“I think that’s an ill-informed view of how media works,” he said.
“It’s something I come across even in our business, where something will happen on 2GB and it will be like it’s some conspiracy started by me. I mean, that’s not how media works.
“At the end of the day every media [outlet] has to take responsibility for its own content and what that means in terms of its audience – and that’s how we judge these things – not based on some other view of the world.”
Former Prime Minister Kevin Rudd also criticised the Murdoch press in multiple tweets ahead of the polls, including saying the publisher was “fully coordinated with their coalition partners the Liberal Party” in its coverage of the campaigns.
News Corp executive chairman Michael Miller recently hit back at Labor and Mr Rudd for choosing to tackle his newspapers rather than Prime Minister Scott Morrison in the crucial final days of the election.
Almost all of News Corp’s newspapers, including The Australian, Sydney’s The Daily Telegraph and Melbourne’s The Herald Sun, endorsed the Liberal government for re-election. Nine’s The Sydney Morning Herald and The Age backed Labor, while The Australian Financial Review endorsed the Coalition.
Mr Miller said the Coalition’s re-election was an indication his editors are in touch with their readers’ opinions.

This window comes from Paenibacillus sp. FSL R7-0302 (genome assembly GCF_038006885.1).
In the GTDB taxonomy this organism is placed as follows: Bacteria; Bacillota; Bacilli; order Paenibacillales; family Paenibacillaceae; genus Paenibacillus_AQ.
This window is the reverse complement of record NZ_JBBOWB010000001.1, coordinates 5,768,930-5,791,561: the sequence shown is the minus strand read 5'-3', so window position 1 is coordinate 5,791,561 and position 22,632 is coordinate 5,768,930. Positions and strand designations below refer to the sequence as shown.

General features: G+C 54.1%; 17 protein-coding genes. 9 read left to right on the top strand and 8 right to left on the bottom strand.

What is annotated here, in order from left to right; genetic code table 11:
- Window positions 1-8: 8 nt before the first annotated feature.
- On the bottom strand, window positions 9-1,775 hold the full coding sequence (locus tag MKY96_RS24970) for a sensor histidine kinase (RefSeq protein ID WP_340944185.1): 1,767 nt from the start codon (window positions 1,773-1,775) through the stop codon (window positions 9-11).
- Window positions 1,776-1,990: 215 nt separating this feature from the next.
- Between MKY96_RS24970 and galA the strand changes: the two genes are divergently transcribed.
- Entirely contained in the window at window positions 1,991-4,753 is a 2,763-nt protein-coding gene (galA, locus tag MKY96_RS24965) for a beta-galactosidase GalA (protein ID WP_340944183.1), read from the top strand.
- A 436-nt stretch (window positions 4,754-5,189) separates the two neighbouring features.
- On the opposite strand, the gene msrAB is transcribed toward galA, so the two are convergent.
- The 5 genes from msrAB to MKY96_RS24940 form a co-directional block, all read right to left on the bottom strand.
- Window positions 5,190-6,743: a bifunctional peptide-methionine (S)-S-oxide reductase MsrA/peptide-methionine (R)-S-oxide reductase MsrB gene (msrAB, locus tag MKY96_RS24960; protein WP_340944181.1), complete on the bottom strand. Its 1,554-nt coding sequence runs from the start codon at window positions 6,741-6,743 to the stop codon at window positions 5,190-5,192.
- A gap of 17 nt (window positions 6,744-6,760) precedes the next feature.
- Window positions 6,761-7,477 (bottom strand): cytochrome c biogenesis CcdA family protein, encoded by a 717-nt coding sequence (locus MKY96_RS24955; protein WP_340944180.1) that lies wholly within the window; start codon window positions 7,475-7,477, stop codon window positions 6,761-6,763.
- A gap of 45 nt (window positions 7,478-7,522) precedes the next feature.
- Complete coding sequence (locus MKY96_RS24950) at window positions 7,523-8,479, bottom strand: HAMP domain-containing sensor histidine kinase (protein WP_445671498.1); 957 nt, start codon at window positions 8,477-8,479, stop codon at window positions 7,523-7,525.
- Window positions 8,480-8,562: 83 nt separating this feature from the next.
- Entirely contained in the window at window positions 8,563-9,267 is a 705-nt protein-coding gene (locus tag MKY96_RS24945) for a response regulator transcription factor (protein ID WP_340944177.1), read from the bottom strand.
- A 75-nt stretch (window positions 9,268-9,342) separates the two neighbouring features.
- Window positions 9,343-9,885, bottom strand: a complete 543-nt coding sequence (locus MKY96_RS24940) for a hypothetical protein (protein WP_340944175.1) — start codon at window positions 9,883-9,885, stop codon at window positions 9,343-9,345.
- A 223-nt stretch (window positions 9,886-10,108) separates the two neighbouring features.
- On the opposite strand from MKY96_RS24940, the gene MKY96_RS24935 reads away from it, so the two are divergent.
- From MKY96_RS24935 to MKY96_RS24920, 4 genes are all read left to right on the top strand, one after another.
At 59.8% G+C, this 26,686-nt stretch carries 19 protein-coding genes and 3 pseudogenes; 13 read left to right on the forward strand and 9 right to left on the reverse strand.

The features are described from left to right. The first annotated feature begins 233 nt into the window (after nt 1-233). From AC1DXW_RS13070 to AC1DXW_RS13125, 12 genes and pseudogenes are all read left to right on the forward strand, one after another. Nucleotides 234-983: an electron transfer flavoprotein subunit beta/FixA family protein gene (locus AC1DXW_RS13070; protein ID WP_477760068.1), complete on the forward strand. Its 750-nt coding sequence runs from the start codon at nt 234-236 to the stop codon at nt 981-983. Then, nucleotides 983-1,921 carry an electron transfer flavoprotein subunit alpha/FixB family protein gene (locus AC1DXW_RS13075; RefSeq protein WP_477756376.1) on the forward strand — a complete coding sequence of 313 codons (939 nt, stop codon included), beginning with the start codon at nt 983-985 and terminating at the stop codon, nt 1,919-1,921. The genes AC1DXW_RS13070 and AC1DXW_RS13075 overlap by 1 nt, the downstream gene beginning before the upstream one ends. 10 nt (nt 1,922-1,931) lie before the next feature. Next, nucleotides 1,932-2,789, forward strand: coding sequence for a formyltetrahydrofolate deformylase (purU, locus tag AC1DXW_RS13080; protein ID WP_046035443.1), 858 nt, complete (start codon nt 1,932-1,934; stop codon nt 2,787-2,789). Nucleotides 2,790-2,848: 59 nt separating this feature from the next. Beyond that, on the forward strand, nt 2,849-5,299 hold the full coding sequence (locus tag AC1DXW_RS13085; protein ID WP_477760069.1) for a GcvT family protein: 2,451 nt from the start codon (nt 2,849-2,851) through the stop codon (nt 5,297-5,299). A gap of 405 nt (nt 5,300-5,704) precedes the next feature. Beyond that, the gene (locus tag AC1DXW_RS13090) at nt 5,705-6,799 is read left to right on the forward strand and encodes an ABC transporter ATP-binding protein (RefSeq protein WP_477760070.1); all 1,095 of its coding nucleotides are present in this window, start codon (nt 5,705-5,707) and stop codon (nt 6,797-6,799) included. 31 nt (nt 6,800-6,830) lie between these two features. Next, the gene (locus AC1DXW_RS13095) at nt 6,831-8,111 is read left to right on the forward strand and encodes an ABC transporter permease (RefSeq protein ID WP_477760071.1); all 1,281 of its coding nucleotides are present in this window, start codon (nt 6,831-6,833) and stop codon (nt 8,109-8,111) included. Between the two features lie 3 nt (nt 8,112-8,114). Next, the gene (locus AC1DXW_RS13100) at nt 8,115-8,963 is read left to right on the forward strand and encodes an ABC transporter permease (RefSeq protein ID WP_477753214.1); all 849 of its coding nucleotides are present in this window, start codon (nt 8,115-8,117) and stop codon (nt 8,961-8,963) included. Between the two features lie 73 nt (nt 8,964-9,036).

However, Mr Marks said there were differences between the newspapers that justified the decisions.
“The dailies of News Limited do talk to a much broader audience. The [Nine] metro masthead dailies talk to a different audience”.
He disputed recent comments made by Mr Miller to the Financial Review that Nine was running a “campaign” against its pay-TV platform Foxtel through coverage in its newspapers, which includes The Sydney Morning Herald, The Age and the AFR.
“I think Foxtel is a good business, it always has been. It makes more money than we do,” he said.
“I see it having a pretty bright future. Like us, different to what the business is today – I wish them every success. There’s no ill will or campaign on our part.”
Jennifer Duke is a media and telecommunications journalist for The Sydney Morning Herald and The Age.